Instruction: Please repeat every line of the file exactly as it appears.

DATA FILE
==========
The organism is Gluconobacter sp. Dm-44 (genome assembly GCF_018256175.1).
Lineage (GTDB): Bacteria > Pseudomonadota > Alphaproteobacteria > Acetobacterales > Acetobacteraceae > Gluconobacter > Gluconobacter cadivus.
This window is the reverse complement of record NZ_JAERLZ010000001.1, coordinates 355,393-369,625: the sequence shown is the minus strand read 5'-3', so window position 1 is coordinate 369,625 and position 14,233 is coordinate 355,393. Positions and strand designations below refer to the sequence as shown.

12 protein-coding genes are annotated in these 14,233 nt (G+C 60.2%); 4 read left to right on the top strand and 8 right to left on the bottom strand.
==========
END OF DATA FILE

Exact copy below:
The organism is Gluconobacter sp. Dm-44 (genome assembly GCF_018256175.1).
Lineage (GTDB): Bacteria > Pseudomonadota > Alphaproteobacteria > Acetobacterales > Acetobacteraceae > Gluconobacter > Gluconobacter cadivus.
This window is the reverse complement of record NZ_JAERLZ010000001.1, coordinates 355,393-369,625: the sequence shown is the minus strand read 5'-3', so window position 1 is coordinate 369,625 and position 14,233 is coordinate 355,393. Positions and strand designations below refer to the sequence as shown.

12 protein-coding genes are annotated in these 14,233 nt (G+C 60.2%); 4 read left to right on the top strand and 8 right to left on the bottom strand.